Several parents who spoke at Tuesday’s meeting said they thought masks were harmful to their children and had no right to be mandated by the school board.
One father of four said he noticed mental health effects in his four children, including anxiety and depression, after wearing masks.
Last March, the state lifted the requirement to wear masks in most indoor public places.
Dr. Kieran Moore, Chief Medical Officer of Ontario and Dr. Vera Etcht, Chief Medical Officer of Ottawa, said public It “strongly recommends” wearing a mask indoors. caring for a sick child.
However, neither Moore nor Etches impose the order.
Etches said Wednesday he was sorry to see people disrupting the school board.
“We know it helps to have dialogue, answer people’s questions, and consider all sides of the situation. But it has to be done respectfully.”
Etching told reporters that he still calls for mask mandates to be reintroduced in Ottawa, but that he doesn’t feel the situation in local hospitals.
She also said Ottawa Public Health’s decision was not influenced by the aggressiveness of those who opposed masks and enforcement.
“I have the best advice for what we need to do now: wear more masks indoors, get vaccinated and stay home when sick,” she said. Told.
The Ottawa-Carlton Board of Directors is virtually alone among its school boards in debating face mask mandates.
The Hamilton-Wentworth District School Board discussed a temporary mask mandate at a meeting earlier this week, but instead voted to “ask” students and staff to wear masks. Stronger words than the board’s current message that schools are mask-friendly.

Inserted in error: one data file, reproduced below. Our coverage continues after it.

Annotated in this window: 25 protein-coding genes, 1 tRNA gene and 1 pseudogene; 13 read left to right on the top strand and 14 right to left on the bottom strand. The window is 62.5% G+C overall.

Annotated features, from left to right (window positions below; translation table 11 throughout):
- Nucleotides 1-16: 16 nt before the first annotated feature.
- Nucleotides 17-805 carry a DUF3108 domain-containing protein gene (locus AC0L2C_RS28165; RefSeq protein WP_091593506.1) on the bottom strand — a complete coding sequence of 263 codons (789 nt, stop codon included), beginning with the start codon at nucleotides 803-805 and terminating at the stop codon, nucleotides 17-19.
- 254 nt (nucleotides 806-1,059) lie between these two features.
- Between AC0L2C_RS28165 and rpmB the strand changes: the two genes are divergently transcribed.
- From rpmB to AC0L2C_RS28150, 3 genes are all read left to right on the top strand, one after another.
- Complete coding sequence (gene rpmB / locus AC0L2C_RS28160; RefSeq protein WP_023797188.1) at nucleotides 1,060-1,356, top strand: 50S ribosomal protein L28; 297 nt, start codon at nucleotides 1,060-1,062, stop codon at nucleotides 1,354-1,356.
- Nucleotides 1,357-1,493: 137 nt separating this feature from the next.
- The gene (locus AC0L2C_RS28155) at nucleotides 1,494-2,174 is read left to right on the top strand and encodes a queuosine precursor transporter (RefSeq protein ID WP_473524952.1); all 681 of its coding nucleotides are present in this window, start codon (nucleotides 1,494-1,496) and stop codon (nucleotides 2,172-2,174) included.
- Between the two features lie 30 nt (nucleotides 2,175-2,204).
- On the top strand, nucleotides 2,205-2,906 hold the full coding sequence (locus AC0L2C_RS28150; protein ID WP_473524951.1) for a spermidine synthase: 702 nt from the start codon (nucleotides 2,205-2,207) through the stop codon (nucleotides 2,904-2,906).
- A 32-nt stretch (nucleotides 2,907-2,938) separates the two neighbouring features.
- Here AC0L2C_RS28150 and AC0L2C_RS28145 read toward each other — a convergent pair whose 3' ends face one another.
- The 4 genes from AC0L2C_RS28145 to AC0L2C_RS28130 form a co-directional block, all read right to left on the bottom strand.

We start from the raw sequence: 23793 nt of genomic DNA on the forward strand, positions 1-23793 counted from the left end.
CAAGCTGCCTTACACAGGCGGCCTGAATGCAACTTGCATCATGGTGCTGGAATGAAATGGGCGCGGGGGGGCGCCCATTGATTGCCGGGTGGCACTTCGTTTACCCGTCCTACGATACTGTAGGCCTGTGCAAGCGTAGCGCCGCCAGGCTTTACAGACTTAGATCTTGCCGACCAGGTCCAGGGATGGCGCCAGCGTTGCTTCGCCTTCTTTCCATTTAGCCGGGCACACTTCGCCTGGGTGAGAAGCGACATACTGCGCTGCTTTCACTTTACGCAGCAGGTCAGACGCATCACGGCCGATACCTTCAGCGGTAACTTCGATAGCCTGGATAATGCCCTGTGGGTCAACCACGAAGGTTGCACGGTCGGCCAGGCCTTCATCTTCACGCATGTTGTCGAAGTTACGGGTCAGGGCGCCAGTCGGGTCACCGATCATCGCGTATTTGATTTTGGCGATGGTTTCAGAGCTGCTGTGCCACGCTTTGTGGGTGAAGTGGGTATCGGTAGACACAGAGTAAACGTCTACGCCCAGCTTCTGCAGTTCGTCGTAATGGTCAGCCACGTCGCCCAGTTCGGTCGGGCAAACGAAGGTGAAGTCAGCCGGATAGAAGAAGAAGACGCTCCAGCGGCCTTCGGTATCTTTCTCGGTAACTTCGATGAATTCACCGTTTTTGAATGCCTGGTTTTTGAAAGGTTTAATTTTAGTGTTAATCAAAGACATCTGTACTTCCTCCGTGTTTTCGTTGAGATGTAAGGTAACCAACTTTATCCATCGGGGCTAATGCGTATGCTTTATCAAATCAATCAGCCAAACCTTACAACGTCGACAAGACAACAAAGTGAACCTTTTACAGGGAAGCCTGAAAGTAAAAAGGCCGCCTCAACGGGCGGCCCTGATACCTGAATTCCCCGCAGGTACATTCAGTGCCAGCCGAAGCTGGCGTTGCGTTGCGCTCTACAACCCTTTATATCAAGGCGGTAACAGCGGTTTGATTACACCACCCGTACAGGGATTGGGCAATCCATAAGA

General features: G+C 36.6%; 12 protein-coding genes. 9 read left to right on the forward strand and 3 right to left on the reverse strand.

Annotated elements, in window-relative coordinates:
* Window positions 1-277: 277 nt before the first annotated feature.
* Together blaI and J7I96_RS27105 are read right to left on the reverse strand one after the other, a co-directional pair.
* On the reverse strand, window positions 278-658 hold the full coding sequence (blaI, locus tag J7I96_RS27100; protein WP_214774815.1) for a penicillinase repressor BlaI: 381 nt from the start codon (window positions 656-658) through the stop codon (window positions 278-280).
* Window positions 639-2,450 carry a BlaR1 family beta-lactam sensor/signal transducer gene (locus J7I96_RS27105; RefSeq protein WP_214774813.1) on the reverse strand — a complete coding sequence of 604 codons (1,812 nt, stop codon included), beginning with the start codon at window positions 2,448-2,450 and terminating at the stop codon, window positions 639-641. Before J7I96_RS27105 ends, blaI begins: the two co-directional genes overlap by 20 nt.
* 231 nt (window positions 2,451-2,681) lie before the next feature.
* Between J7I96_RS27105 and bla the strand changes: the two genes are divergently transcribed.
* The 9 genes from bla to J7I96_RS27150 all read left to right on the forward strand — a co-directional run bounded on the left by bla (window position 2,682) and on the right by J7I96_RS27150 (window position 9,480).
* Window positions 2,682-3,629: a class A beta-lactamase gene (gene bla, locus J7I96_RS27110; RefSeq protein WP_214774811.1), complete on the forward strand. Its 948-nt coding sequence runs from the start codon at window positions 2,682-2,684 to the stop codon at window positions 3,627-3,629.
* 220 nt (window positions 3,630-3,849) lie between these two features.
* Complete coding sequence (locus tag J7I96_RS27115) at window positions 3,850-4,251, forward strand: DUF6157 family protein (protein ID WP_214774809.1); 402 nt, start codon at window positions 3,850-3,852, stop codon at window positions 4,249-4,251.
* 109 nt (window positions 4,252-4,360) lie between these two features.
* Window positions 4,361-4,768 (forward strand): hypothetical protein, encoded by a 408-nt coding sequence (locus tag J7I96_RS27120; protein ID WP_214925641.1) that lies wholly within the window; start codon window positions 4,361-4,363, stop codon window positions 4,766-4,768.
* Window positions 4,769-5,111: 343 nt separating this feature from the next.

The Ottawa-Carlton board has already “strongly encouraged” students and staff to wear masks.
That message appears to have had little effect, as several parents at the conference noted. less than 10% of students are wearing masks and approximately 15-20% of staff are wearing masks.
How much of it reflects strong opposition to wearing masks, or how much of it reflects a “follow the crowd” mentality is an open question.
Most students and staff at Ottawa’s largest school board don’t wear masks, staff report
Health leaders urge parents to vaccinate children as pediatric hospital crisis continues
The Ottawa-Carlton board voted last April to temporarily mandate masks amid the COVID-19 wave, saying the education ministry should allow students to choose whether or not to wear masks. Stated.
The issues are similar now, as the Trustees discuss a motion to require masks.
Some councilors at Tuesday’s meeting questioned what the mask mandate would include and how it would be enforced.
Director Camille Williams-Taylor said the board has a legal obligation to ensure the safety of its employees, referring to what happened to observers at the meeting.
Evans said he doesn’t think any councilor would agree that “in a democracy it’s okay to give in to the loudest person.”
Evans said a decision on masking will require the trustee to consider a variety of factors. She hopes the motion will be made before it is amended many times by the board when debate resumes.
In the files of Andrew Duffy